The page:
There are numerous designer asphalt shingles that have been installed or are in production. Each has unique characteristics. We will briefly discuss a few common styles of these asphalt shingles, both those that are no longer produced and those that are still being produced.

T-Loks (No Longer in Production)

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These shingles have a square appearance on the roof. They have two large tabs or hooks on the top of the shingle and two smaller tabs on the bottom that are “locked” together with the shingle next to it. T-Loks were designed to be specifically wind resistant and many were installed in the Midwest as a response to early designed fiberglass three-tab shingles that were blowing off during high winds. They are no longer made by any manufacturer since the mid-2000s. When they are damaged by hail, the equivalent shingle is now the Heritage 30-year style.

Hallmark Shangles (No Longer in Production)

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These extremely high-cost shingles were manufactured by CertainTeed and are found throughout the Midwest. They are a heavy asphalt three-tab-style shingle with a “tiger-stripe” pattern throughout. These shingles had a 30-year material warranty and production of these shingles stopped in about 2008.

Presidential Style (Still in Production)

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These high quality shingles have a “saw tooth” like appearance with a high amount of asphalt in them. There are two styles of these shingles, the regular and the triple laminate (TL) which has 1/3 more asphalt and an additional fiberglass mat. These shingles are so heavy that they do not utilize a stick down area like other asphalt shingles. These are a higher cost shingle that is mainly chosen for its unique appearance. Weathercraft installs two types of these shingles, Certainteed Presidentials and Tamko Vintage.

Carriage House (Still in Production)

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These high-quality shingles have a “scallop” appearance to them. These are a higher-cost shingle that is mainly chosen for its unique appearance. This product is manufactured by CertainTeed.

Wood Roofs

Before asphalt shingles existed, using wood as roofs was main way to waterproof a home. Wood roofs are made from cedar and come in different qualities that are identified by numbers. #1’s are the best cuts with no knots and imperfections. #2’s have some knots, while “Mill Runs” are whatever remains. Weathercraft recommends using only #1’s. After installation, the wood will weather to a grayish color after 3 to 6 months. Wood roofs are more expensive than asphalt and are typically installed for appearance. Wood roofs typically last 20 to 30 years, depending on the amount of weather damage they experience. There are two types of wood roofs: wood shingles and wood shakes.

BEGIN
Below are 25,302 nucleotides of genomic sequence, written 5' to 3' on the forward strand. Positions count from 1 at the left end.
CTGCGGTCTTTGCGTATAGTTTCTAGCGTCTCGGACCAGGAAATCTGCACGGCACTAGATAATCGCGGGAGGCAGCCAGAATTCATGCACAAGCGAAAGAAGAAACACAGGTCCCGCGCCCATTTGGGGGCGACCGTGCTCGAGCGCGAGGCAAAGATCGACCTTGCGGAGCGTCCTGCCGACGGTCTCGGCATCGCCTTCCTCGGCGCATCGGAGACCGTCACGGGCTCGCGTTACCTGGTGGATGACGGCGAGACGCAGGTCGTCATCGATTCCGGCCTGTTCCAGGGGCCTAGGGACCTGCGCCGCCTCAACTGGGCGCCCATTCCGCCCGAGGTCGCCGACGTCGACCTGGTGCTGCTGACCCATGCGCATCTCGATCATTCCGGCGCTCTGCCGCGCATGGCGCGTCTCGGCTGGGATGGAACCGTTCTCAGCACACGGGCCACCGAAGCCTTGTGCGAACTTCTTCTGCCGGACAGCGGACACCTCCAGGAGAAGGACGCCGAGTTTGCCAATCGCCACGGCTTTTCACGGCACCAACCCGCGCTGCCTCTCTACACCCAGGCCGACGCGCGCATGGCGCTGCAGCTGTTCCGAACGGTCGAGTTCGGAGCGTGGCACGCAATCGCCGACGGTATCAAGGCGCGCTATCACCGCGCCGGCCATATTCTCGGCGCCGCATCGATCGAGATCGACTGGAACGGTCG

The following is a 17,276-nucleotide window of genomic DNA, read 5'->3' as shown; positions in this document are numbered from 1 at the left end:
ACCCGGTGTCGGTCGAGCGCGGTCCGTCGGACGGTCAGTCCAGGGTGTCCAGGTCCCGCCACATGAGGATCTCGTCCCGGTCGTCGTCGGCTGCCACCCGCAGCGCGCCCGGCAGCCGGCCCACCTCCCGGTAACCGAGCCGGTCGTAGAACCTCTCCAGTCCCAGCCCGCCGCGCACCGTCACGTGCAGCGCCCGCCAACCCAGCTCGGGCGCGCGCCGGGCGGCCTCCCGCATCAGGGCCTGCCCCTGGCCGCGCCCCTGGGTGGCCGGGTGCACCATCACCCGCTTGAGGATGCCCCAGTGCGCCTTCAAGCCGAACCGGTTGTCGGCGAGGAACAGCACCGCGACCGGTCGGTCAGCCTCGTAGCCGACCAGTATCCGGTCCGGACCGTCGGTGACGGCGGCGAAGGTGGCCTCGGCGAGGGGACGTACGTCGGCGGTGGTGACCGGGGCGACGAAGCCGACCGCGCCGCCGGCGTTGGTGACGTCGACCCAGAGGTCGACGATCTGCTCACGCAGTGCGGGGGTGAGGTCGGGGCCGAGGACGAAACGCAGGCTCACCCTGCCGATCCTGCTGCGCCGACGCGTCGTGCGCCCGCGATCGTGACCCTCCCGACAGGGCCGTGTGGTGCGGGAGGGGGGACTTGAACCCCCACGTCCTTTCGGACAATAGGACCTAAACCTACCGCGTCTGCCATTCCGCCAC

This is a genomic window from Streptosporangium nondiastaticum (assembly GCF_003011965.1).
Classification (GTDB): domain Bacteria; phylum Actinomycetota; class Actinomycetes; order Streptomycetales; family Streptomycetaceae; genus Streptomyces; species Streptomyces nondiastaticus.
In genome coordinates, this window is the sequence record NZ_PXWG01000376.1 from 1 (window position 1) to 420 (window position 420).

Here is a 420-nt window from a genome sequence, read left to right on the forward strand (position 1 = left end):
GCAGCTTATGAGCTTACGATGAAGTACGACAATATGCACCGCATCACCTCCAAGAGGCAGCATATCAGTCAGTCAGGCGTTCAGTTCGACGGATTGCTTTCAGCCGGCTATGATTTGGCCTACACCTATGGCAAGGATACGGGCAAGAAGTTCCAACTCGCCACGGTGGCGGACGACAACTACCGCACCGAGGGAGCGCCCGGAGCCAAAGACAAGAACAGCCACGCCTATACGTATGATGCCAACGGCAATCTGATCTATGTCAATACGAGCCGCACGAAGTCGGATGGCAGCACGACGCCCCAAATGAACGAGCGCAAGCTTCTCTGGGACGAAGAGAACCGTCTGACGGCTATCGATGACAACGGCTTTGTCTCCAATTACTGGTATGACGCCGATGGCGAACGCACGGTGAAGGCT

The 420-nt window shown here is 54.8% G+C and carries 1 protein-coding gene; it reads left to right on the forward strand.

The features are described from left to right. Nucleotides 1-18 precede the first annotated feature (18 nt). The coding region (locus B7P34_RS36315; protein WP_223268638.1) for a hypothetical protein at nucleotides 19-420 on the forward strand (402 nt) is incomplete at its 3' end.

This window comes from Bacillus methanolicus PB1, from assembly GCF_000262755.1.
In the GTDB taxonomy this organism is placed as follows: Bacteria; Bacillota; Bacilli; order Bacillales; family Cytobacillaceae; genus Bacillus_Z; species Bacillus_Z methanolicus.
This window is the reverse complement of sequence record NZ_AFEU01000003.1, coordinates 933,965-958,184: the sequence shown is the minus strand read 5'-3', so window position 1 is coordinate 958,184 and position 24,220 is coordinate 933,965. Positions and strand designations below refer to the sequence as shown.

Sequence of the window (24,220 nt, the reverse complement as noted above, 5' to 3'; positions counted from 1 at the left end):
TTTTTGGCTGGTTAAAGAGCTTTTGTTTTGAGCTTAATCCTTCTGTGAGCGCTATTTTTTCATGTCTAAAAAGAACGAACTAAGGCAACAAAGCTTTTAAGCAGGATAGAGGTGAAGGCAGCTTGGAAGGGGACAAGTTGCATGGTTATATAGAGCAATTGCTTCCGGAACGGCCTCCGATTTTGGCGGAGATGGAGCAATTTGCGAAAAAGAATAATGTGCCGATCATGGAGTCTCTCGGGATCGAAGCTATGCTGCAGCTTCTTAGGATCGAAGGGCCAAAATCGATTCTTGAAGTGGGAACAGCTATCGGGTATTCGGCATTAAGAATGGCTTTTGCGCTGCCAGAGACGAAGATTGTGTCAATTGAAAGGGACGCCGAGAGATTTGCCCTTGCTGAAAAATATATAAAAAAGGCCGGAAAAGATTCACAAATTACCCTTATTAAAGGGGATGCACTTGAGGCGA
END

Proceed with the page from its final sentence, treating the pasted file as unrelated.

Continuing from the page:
Wood Shingles

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This is the method used for roofs since the turn of the century and was widely used in the Midwest in the early part of the 1900s. Many early 1900s homes will have one or more layers of wood shingles over “gapped sheathing”, which was then covered with asphalt shingles. “Gapped sheathing” is when the homebuilder would leave 3- to 4-inch gaps between the boards on the roof, which would then be covered by the wood shingles. This condition is identified by looking in the attic area to see if there are gaps between the boards used on the roof. The backside of the wood shingles can usually be seen in these gaps. Typically, the roof will have to be re-sheathed to cover these gaps when the wood shingles are torn off in order to receive new asphalt shingles. Wood shingles are typically uniform in size and have 5 inches of exposure on each shingle. This type of wood roof is more expensive to install than wood shakes.

Wood Shakes

wood-roofs

This is the more commonly installed wood roof system in the Midwest. Wood shakes usually have a 10-inch exposure, but can be installed with smaller exposures, which increase the costs. Wood shakes have varying widths and a fat end that is exposed to give the roof a thicker look. There are three styles of wood shakes: “Mediums” have an average ¾-inch fat end. “Heavies” have a 1-inich average fat end, while “Jumbos” have a 1 ½-inch fat end. The costs go up as the fat end thickness increases. “Mediums” and “Heavies” are most commonly installed. Wood shake systems rely on a felt system to assist in waterproofing. A good 30# felt, base sheet, or modified asphalt should be used as an initial layer on the on the roof. The shakes are then interlaced with a 30# strip felt between each layer.